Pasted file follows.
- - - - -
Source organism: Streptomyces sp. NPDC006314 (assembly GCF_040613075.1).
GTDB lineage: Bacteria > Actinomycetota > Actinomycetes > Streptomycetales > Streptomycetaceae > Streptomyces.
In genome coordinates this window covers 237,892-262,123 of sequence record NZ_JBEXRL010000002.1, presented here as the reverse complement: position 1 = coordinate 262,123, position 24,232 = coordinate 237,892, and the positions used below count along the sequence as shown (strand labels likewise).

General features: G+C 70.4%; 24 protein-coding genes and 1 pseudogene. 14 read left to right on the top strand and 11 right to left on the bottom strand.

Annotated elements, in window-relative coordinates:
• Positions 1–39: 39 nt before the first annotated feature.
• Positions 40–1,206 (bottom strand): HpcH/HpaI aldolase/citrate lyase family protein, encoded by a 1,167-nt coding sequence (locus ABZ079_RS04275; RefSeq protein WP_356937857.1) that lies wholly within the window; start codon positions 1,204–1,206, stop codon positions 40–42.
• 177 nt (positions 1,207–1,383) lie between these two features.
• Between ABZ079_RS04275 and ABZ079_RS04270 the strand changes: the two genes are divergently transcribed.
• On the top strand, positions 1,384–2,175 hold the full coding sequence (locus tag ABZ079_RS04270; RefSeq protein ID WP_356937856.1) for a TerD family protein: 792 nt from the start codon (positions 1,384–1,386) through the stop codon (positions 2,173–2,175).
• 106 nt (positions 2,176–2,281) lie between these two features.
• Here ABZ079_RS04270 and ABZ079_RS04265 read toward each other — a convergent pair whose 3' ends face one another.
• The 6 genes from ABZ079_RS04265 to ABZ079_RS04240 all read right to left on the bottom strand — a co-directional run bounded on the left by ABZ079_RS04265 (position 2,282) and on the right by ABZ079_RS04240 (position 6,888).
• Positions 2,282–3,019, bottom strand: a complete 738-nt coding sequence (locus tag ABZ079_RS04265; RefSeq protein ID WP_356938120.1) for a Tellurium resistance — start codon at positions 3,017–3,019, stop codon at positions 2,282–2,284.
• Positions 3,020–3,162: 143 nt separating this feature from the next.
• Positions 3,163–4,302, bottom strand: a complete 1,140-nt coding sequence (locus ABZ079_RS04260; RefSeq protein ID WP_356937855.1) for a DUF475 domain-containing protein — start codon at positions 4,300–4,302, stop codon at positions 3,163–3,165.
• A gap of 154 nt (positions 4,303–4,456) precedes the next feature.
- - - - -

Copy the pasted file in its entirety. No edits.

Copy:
Source organism: Streptomyces sp. NPDC006314 (assembly GCF_040613075.1).
GTDB lineage: Bacteria > Actinomycetota > Actinomycetes > Streptomycetales > Streptomycetaceae > Streptomyces.
In genome coordinates this window covers 237,892-262,123 of sequence record NZ_JBEXRL010000002.1, presented here as the reverse complement: position 1 = coordinate 262,123, position 24,232 = coordinate 237,892, and the positions used below count along the sequence as shown (strand labels likewise).

General features: G+C 70.4%; 24 protein-coding genes and 1 pseudogene. 14 read left to right on the top strand and 11 right to left on the bottom strand.

Annotated elements, in window-relative coordinates:
• Positions 1–39: 39 nt before the first annotated feature.
• Positions 40–1,206 (bottom strand): HpcH/HpaI aldolase/citrate lyase family protein, encoded by a 1,167-nt coding sequence (locus ABZ079_RS04275; RefSeq protein WP_356937857.1) that lies wholly within the window; start codon positions 1,204–1,206, stop codon positions 40–42.
• 177 nt (positions 1,207–1,383) lie between these two features.
• Between ABZ079_RS04275 and ABZ079_RS04270 the strand changes: the two genes are divergently transcribed.
• On the top strand, positions 1,384–2,175 hold the full coding sequence (locus tag ABZ079_RS04270; RefSeq protein ID WP_356937856.1) for a TerD family protein: 792 nt from the start codon (positions 1,384–1,386) through the stop codon (positions 2,173–2,175).
• 106 nt (positions 2,176–2,281) lie between these two features.
• Here ABZ079_RS04270 and ABZ079_RS04265 read toward each other — a convergent pair whose 3' ends face one another.
• The 6 genes from ABZ079_RS04265 to ABZ079_RS04240 all read right to left on the bottom strand — a co-directional run bounded on the left by ABZ079_RS04265 (position 2,282) and on the right by ABZ079_RS04240 (position 6,888).
• Positions 2,282–3,019, bottom strand: a complete 738-nt coding sequence (locus tag ABZ079_RS04265; RefSeq protein ID WP_356938120.1) for a Tellurium resistance — start codon at positions 3,017–3,019, stop codon at positions 2,282–2,284.
• Positions 3,020–3,162: 143 nt separating this feature from the next.
• Positions 3,163–4,302, bottom strand: a complete 1,140-nt coding sequence (locus ABZ079_RS04260; RefSeq protein ID WP_356937855.1) for a DUF475 domain-containing protein — start codon at positions 4,300–4,302, stop codon at positions 3,163–3,165.
• A gap of 154 nt (positions 4,303–4,456) precedes the next feature.